Video Game Voice Actors' Union (SAG-AFTRA) Strike
On October 21st, 2016, SAG-AFTRA, the union that supports video game voice and motion capture actors, went on strike against 11 American video game developers and publishers. Contract renegotiations, underway since February, 2015, had failed, and union members voted to authorize a strike by a margin of 96% in October of 2015. At stake are the issues of residuals or secondary payments for successful games, protections to mitigate against vocal stress and injury, and increased transparency from games companies about the titles actors would be contributing to before contracts are signed.
Official SAG-AFTRA Union Communication
- SAG-AFTRA: Negotiations Information
- A more detailed outline of the proposal can be found here: Proposal details
- Official SAG-AFTRA strike bulletin and 'Why we strike' pamphlet
- Announcement from the SAG-AFTRA website: Oct 16, 2016: SAG-AFTRA Interactive Strike Date Set for Friday
- Video outlining voice actor strain from SAG-AFTRA website: A whisper to a scream: Vocal health and strain prevention in voice acting
- SAG-AFTRA updates page: Interactive Strike Centre
Video Game Companies' Initial Proposal
- Feb 3, 2015: Interactive employers initial proposals
The strike has implications for the larger game development community, particularly the contentious issue of 'residuals', as it's framed by games companies, or 'secondary compensation', as it's framed by the union. The union is asking for bonus payments for its members when a game sells 2 million copies, or reaches 2 million unique subscribers. Developers, currently without a union, do not receive such payments for their work on a game, despite their longer-term involvement in its production. As such, if this demand is achieved it could set a precedent for developers to make similar requests.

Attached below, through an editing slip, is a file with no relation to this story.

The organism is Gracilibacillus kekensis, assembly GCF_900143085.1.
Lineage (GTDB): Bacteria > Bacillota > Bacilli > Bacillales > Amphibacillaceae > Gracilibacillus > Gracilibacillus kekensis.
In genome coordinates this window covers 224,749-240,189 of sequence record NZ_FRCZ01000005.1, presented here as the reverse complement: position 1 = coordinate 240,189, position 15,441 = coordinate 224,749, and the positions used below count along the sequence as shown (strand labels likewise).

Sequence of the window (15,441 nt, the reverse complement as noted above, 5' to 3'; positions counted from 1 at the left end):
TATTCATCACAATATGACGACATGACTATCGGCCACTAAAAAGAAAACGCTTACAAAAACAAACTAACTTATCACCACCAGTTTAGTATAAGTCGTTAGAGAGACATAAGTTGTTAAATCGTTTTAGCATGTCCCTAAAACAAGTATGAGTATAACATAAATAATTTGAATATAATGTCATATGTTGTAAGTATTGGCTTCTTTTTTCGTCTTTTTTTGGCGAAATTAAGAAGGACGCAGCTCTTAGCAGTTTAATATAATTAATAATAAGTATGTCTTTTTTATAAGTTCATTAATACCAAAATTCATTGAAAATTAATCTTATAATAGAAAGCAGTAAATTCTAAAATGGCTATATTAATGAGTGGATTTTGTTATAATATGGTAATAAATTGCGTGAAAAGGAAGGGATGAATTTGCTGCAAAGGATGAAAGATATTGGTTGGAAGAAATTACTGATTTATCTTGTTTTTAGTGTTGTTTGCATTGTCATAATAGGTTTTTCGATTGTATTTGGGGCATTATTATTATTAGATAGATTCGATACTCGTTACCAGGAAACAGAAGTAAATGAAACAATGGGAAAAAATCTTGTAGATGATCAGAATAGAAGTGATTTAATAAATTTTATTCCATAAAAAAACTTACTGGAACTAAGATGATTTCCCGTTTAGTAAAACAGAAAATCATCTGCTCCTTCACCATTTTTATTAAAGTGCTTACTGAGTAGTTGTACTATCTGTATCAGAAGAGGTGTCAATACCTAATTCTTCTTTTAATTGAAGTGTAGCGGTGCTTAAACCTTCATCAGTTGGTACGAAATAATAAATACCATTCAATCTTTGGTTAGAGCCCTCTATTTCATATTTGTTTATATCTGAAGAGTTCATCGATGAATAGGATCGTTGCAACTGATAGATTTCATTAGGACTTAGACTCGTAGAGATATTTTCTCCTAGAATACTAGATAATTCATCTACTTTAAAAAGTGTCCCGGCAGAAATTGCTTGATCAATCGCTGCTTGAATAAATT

A strong overview of these intersections across worker communities can be found here:
- Emanuel Maiberg on Motherboard: Feb 22, 2017: The video game industry is afraid of unions
Responses from the video game voice actors community
- Will Wheaton on WillWheaton[dot]Net: This is why I support a SAG-AFTRA strike authorization for video games — and it isn’t about money
- Youtube Video featuring voice actors stating their support for contract negotiations, May 4, 2016: SAG-AFTRA interactive negotiations 2016
- NPR interview with voice actor Jennifer Hale, October 22, 2016: Voice actors strike against video game companies
Commentary prior to strike vote in October 2015
- Mike Futter on GameInformer: Sept 22, 2015: Video game voice actors are taking a vote on whether to strike
- Eddie Makuch on Game Spot: Sept 23, 2015: Video game voice actors may go on strike
- Luke Plunkett on Kotaku: Sept 24, 2015: Video game voice actors are thinking about a strike
- Erik Kain on Forbes: Sept 24, 2015: Video game voice actors may go on strike, and that's a good thing
- Rob Fahey on Game Industry: Sept 25, 2015: All creative staff should support the actors
- Chris Reed on Cheat Sheet: Sept 25, 2015: If video game voice actors strike, here's what will happen